I thoroughly enjoyed "Seeing," Saramago's latest novel to be translated into English. This is a first-rate addition to the upper tier of his works.
*** Spoiler alert: the following paragraphs reveal a few elements of the plot. ***
In the Nov. 8, 2004, issue of "The American Conservative" magazine, the managing editor, Kara Hopkins, advocated not voting in the pending presidential election. "Silence is a profound expression," she argued, "and enough unraised voices eventually turn even the most partisan heads." "Elections," she contended, "maintain the illusion of opposing parties exchanging ideas rather than political animals competing for power. Selling voting as the ultimate expression of citizenship . . . legitimizes the process that keeps them in control and makes the public docile by enforcing the notion that we rule ourselves."
Whether or not one agrees with Hopkins, she offers a perspective that Saramago might endorse, to judge by "Seeing." In "Seeing," some 70 percent of the residents of the capital of an unnamed country turn in blank ballots in an election, refusing to vote for the Party of the Right, the Party of the Center, or the Party of the Left. The government, dominated by unsavory and unprincipled authoritarians, is horrified that the rituals of democracy have generated a challenge to the government's legitimacy and orders the election to be reheld. But the percentage of blank votes is higher than before.
The government's reaction, though often fumbling, is vicious and lethal. It uses various Orwellian techniques and, as it deems necessary, violence to punish the capital's residents and try to get them to appear to respect the available choices, regardless of their true feelings about the three parties.
This is a fable. It is not intended to be entirely realistic, and the reader must suspend disbelief at times. After all, a modern Western democracy ("Seeing" appears to take place in western Europe) that took Draconian measures against its citizens for refusing to vote would be subject to external pressure and would have to relent. And it would be unlikely to take such measures in the first place. Western democracies are famously tolerant of political dissent--for example, from 1993-1997 Canada tolerated having as the federal government's official opposition party the Bloc Quebecois, whose goal is to separate Quebec from the Canadian federation. But Saramago is so masterly a writer that he makes the implausible possible. The reader does soon ask, "Why would any government that observes the forms of democracy behave this way?" A plot twist that appears in the middle of the novel provides an answer.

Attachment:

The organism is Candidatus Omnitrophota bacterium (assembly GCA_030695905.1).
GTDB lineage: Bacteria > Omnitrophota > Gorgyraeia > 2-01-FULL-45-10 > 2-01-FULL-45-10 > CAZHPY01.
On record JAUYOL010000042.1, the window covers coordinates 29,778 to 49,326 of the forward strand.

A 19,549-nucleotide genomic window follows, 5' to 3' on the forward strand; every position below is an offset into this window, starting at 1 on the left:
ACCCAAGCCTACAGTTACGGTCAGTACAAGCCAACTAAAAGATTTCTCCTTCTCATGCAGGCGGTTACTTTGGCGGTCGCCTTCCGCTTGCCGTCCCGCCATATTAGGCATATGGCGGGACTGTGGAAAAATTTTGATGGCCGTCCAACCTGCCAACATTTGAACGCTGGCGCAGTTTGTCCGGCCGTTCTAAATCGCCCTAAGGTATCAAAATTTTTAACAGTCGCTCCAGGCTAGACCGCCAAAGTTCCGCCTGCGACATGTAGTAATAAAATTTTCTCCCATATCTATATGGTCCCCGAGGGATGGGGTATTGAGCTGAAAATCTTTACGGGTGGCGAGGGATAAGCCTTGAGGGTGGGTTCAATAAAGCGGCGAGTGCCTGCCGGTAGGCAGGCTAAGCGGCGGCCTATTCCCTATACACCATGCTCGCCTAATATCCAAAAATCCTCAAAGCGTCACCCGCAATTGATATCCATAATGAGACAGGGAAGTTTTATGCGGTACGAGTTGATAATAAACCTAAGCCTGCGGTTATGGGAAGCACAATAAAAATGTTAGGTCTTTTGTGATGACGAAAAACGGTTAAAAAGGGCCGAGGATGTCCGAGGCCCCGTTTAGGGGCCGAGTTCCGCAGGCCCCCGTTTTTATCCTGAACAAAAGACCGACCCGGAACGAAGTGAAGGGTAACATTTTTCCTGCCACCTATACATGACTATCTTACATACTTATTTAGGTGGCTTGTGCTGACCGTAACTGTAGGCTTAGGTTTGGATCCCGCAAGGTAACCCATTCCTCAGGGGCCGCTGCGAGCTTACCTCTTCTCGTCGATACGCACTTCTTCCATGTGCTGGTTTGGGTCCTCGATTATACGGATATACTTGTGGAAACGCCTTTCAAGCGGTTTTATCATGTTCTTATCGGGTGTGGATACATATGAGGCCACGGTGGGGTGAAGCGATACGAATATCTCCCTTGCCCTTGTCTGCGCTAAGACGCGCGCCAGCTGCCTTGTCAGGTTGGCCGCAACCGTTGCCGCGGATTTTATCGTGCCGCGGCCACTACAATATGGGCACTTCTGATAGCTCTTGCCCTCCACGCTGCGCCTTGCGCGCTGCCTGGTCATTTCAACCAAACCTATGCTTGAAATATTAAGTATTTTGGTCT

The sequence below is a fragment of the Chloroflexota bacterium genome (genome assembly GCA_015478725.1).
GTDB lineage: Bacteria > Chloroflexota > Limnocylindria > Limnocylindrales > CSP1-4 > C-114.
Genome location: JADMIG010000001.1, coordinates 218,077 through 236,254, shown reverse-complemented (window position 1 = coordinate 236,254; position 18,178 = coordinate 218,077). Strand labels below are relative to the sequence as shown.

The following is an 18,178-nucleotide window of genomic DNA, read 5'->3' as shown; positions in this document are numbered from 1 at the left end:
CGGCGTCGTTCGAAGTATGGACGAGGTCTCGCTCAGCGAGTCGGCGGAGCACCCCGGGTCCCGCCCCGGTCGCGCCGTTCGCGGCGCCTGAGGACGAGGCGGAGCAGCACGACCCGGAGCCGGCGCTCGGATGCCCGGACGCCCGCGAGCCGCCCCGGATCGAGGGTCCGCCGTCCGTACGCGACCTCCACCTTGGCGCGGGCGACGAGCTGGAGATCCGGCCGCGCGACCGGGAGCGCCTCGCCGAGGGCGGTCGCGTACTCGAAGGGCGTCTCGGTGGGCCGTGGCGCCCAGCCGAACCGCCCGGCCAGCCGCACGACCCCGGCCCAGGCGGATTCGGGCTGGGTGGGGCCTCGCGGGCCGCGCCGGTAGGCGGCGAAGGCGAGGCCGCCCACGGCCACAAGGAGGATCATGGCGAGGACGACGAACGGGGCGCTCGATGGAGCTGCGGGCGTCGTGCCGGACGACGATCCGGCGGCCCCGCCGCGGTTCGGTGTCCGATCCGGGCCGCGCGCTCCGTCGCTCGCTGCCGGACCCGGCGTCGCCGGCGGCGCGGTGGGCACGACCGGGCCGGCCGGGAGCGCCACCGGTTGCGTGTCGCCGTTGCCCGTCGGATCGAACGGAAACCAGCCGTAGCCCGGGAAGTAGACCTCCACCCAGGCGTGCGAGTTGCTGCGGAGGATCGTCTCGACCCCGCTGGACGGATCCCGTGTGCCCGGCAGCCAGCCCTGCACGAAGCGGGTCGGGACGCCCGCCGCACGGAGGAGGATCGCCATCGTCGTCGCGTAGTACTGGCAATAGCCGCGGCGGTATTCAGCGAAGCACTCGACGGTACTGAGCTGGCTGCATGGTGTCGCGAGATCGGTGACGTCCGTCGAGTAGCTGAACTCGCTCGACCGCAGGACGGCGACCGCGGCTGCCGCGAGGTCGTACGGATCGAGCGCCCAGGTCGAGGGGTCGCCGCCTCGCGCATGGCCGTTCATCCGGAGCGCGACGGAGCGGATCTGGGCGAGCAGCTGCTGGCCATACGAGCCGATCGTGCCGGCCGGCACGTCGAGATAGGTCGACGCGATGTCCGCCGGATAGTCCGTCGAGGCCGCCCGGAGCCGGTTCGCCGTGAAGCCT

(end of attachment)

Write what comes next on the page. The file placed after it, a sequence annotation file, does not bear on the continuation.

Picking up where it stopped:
In "Seeing," Saramago continues his charming dance with the Portuguese language (I read the book in Portuguese). He narrates events at a languid pace (and occasionally with deceptive calmness by bringing forth a horrible revelation only at the end of an otherwise disarmingly anodyne paragraph). And his characters speak a Portuguese more formal than would be found in much formal writing. People who spoke this way in real life would be seen as affected. But Saramago's use of the King's Portuguese doesn't come across as pretentious; rather, it's a celebration of the outer reaches of classic Portuguese. I often think that Saramago's goal is to restore a full-fledged type of Portuguese that is fading, perhaps thanks to an onslaught of televised Brazilian soap operas and the like. Like Shakespeare, whose facility with language and extraordinary vocabulary altered English forever, Saramago may succeed in elevating Portuguese to a language different from the form that preceded his literary career. That would have to be the supreme achievement of any writer of literature.